A glance at the Affordable Care Act’s health insurance exchanges

A glance at the Affordable Care Act’s health insurance exchanges


A portion of Hope Street Group’s healthcare initiative includes exploring ways to lower costs through such mechanisms as payment reform and efficiency improvements. Another area worth examining is  increasing competition and free-market forces to address costs, which is one of the goals of the Health Benefit Exchange provisions included in the Patient Protection and Affordable Care Act.


Now that the Supreme Court has ruled the Affordable Care Act will move forward, states have 18 months to decide how they will offer health insurance to their citizens. The law asks each state to establish some type of health insurance exchange (sec. 1311 of the statute) by 2014 to create a marketplace in which consumers can shop for insurance.

The exchanges just might be the area of the reform law most visible to consumers because those without employer-provided coverage can use them to buy insurance.  In fact, the exchanges will make a significant impact on how health insurance is bought and sold in the United States as millions of Americans and many employers, beginning with small businesses, can purchase coverage from an exchange starting in 2014.


The main objectives of the exchanges include:

  • Providing a resource for consumers to learn about health insurance and what is available in their state or region
  • Establishing risk pools from which any individual or small business can access and purchase health insurance
  • Attempting to drive down premium costs by creating a more competitive marketplace for insurance providers

How the exchanges will work

The idea behind the exchanges is creating competition between insurance providers will drive down costs. Consumers will have the ability to purchase health insurance through an exchange regardless of factors in their medical histories or so-called “pre-existing conditions” that limit individuals from buying coverage today.

Providers will offer their insurance plans through an Internet site and/or a catalog. Consumers can examine coverage plans and prices side-by-side to easily compare premium rates and benefit packages before making a decision. The thinking is providers will have to keep costs down to compete with other providers.

To see an example of how insurance exchanges work, please visit the HealthConnector in Massachusetts, which has been operating for over five years.  Massachusetts residents can select from dozens of different plans ranging in prices and coverage options. Utah residents and small businesses also have the opportunity to purchase insurance through a similar concept through the Utah Health Exchange.

Will the exchanges achieve the goals?

It is difficult to predict how the exchanges will ultimately impact premium rates. Critics contend that those with illnesses are more likely to utilize exchanges, which could drive costs higher than comparable plans in the private insurance market.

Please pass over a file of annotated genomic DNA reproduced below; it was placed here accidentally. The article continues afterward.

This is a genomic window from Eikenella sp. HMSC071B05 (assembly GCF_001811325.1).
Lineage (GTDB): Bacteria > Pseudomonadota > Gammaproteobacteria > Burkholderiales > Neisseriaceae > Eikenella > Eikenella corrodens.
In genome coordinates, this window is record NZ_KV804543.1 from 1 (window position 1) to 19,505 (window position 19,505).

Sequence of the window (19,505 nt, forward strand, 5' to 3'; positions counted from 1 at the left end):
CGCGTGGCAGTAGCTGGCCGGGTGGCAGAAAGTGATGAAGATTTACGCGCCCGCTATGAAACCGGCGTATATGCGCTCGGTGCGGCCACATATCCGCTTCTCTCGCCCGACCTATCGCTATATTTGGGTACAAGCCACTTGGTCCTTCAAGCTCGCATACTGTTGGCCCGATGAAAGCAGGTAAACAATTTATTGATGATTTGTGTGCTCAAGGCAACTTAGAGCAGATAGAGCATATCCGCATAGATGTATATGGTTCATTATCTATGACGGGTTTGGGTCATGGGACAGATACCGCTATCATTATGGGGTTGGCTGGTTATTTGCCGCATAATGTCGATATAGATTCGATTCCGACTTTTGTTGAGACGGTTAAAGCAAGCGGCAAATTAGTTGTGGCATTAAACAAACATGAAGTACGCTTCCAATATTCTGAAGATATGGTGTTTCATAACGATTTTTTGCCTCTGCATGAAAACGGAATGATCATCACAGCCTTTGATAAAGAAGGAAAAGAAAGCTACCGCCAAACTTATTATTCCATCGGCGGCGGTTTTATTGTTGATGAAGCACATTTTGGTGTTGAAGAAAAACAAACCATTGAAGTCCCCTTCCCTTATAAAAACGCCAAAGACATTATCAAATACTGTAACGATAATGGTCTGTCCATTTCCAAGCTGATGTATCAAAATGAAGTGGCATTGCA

Healthy individuals or young people without employer-sponsored coverage may decide to forgo health insurance and pay the “penalty” or the “tax” for not carrying coverage required by the new law. The Congressional Budget Office and the Congressional Joint Committee on Taxation do not expect many employers to drop insurance benefits in coming years regardless of the new law, so not many workers with coverage today will look to an exchange. Thus, if a disproportionate number of unhealthy individuals enter the exchange – or those who cannot get insurance elsewhere — costs could tick higher for exchange participants.

On the other hand, if more employers choose to take advantage of exchanges and a lot of young or healthy people decide to buy coverage who do not have it now, costs could drop for the entire insurance pool. Further, many Americans who purchase insurance through an exchange will be eligible for tax credits, which will help make the insurance affordable regardless of the cost of the premium.

State of the States

The vast majority of states do not have experience establishing or operating health insurance exchanges and will likely face obstacles in the process.  Questions will include how to operate the exchange in a way that is fair to consumers and to insurance providers, how to maintain quality in coverage, or how to control costs if more sick individuals enter the insurance pool.

Some states are already well on the way to figuring out the details and setting up insurance pools while the majority have yet to decide on a path forward, according to the Kaiser Family Foundation.

 What are your thoughts?

How will the exchanges impact insurance premiums in the states and will costs increase or decrease? Will businesses decide to discontinue providing coverage once their employees can purchase their own insurance through an exchange? What will be the impact of the exchanges on the health system overall and will it lead to fewer numbers of uninsured? Will the exchanges lead to improvements or declines in the quality of care in the United States?

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